Grant Stewart
Thank you for reading the first installment of the Mullen Sports Performance monthly blog. The goal is to provide more information about training, nutrition, and recovery to students, parents and educators of Mullen High School.

This month is going to explain some details of the program and our philosophy of how we train high school athletes.
Mission Statement: the Mullen Sports Performance purpose through training is to maximize athletic potential, build character, grow faith and instill the five Lasallian Core Principles in our students.  
Program Objectives:  
  1. Keep Student Athletes Safe and Healthy
  • Our goal is 0% injuries in the weight room. This is accomplished by emphasizing exercise techniques, following proper exercise progressions and using appropriate weight.
  1. Increase Resilience of Our Athletes
  • A well rounded, scientifically sound program will decrease the prevalence of injuries on the field/ court, but cannot prevent all injuries.  
  1. Increase Total Body Strength and Power to Improve On-Field Performance
  • Utilize total body movements that have been proven to improve on-field performance and decrease the chance of injury.  
  1. Maximize Athletic Potential Emphasizing Quality Movement
  • Emphasize movement quality, over weight used for exercises.
When training adolescent high school athletes the important factor to consider is our athletes are 14-19 years old and still growing and maturing. Training is usually a new activity for high school students and must be conducted in a teaching environment. Since high schooler’s bodies are still growing, it is unreasonable to have high school students do workouts designed for college or professional athletes. Mullen Sports Performance teaches and coaches all our athletes through all sets and reps of their workout, always striving for perfection with technique.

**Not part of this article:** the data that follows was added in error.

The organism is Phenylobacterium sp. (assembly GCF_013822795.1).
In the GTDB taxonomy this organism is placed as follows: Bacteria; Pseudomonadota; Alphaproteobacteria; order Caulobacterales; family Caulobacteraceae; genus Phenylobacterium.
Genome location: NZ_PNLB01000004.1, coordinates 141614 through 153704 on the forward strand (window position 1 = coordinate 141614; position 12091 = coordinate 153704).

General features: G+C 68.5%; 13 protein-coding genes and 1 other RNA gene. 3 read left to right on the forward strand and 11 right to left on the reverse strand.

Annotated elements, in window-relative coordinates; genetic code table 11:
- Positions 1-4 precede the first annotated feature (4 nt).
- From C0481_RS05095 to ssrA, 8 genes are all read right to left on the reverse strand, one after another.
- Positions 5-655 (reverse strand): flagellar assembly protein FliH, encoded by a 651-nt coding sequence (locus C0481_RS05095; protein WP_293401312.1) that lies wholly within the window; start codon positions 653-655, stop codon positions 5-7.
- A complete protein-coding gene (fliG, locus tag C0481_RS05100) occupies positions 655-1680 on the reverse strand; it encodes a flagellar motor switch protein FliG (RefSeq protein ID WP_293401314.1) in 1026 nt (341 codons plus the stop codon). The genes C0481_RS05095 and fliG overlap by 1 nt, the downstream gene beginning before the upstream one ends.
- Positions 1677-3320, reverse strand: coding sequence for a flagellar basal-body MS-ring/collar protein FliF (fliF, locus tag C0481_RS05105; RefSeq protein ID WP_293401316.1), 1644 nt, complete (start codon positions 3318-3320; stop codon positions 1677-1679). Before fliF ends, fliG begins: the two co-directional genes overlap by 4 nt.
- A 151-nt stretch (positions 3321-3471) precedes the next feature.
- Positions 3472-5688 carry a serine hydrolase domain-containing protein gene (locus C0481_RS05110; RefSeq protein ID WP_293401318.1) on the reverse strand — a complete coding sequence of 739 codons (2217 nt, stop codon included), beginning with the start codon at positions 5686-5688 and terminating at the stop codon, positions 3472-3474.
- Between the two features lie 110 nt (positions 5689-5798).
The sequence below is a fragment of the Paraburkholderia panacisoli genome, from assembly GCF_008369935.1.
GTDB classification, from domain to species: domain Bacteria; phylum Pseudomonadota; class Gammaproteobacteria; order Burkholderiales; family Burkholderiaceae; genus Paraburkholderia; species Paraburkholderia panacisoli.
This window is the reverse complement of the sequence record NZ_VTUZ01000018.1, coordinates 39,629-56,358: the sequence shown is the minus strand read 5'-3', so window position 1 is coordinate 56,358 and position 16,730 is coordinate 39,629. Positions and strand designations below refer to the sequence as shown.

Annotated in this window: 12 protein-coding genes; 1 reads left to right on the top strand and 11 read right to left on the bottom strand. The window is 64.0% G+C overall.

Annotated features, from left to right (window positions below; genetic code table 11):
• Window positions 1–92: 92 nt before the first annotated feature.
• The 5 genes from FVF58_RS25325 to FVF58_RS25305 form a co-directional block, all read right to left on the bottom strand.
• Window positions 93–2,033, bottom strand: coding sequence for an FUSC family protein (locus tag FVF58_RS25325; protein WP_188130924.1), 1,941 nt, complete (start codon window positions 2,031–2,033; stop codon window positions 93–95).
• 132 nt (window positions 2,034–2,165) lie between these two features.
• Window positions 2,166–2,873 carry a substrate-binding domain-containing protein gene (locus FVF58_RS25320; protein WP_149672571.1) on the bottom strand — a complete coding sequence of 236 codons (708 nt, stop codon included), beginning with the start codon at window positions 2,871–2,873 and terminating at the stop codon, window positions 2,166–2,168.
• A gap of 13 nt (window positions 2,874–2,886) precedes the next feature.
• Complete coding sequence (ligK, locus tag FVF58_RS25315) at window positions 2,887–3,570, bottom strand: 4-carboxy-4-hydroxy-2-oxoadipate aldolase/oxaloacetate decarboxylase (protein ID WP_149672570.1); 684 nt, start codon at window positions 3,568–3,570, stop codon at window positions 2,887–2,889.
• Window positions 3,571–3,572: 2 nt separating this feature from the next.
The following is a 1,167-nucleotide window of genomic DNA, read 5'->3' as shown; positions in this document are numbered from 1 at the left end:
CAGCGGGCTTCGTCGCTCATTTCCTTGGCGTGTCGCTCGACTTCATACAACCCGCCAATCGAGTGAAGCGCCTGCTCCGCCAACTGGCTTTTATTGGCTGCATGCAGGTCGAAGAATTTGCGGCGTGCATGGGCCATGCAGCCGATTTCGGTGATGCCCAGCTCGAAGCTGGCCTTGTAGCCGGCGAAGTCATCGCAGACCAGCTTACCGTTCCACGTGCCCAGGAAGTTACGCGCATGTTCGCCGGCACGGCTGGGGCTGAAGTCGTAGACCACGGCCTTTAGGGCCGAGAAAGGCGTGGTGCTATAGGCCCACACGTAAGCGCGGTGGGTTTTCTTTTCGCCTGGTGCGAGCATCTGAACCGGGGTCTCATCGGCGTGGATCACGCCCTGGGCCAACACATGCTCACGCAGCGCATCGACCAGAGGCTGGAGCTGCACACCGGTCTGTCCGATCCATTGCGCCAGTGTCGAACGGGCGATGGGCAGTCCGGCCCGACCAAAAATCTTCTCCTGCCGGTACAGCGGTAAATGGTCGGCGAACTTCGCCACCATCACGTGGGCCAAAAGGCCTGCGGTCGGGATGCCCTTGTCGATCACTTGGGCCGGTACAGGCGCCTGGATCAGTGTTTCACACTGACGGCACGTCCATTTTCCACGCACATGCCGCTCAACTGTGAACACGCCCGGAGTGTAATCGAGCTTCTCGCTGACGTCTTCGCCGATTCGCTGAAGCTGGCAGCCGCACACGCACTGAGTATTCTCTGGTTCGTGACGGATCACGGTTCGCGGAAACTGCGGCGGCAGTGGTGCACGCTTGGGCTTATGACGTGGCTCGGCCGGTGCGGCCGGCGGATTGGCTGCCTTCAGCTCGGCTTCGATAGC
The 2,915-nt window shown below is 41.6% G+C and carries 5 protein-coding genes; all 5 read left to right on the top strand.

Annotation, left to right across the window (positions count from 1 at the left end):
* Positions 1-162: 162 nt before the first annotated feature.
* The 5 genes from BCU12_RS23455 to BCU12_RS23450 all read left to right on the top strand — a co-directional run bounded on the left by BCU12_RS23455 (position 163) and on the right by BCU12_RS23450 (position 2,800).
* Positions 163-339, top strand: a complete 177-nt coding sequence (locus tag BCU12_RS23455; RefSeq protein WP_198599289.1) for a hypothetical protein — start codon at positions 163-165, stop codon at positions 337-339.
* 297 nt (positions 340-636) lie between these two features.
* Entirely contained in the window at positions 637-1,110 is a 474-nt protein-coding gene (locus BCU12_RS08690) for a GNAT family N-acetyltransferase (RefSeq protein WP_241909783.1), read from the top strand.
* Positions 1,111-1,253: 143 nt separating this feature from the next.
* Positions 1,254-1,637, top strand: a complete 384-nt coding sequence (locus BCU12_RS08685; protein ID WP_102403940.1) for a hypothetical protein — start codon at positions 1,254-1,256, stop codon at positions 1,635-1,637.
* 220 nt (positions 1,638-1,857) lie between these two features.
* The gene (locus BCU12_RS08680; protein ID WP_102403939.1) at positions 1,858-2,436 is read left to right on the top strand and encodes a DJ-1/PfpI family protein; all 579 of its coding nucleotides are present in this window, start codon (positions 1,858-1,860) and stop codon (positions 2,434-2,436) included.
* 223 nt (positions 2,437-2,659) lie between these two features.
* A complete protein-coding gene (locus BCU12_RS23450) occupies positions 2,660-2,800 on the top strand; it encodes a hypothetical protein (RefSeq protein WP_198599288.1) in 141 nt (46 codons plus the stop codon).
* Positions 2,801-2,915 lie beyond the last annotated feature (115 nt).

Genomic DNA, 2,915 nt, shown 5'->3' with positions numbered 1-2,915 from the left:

Our program is a four-year plan where each year builds on the previous year. Our freshmen and seniors programs look completely different factoring in chronological age, training age, relative strength and maturity. Similar to how a student advances to different math classes through their high school career (Algebra I, Algebra II, Geometry, Pre-Calculus, Calculus) students advance to different levels/groups over their training career with Sports Performance. The advancement occurs with the increased complexity of lifts, periodization schemes and intensities used.  
The overall objective is to improve the athletic ability of our student-athletes. The goal of Sports Performance is not to create bodybuilders, weightlifters, powerlifters, or weight room all-stars, but rather use tried and true scientific training principles to improve athleticism. The stronger, faster, injury resilient athlete will usually have the advantage during competition. Training in a safe, progressive, effective manner with the end in mind (senior year) ensures our students are continuously making progress and performing well in their sports.  
Next month will discuss the importance of year-round training for all athletes including multi-sport athletes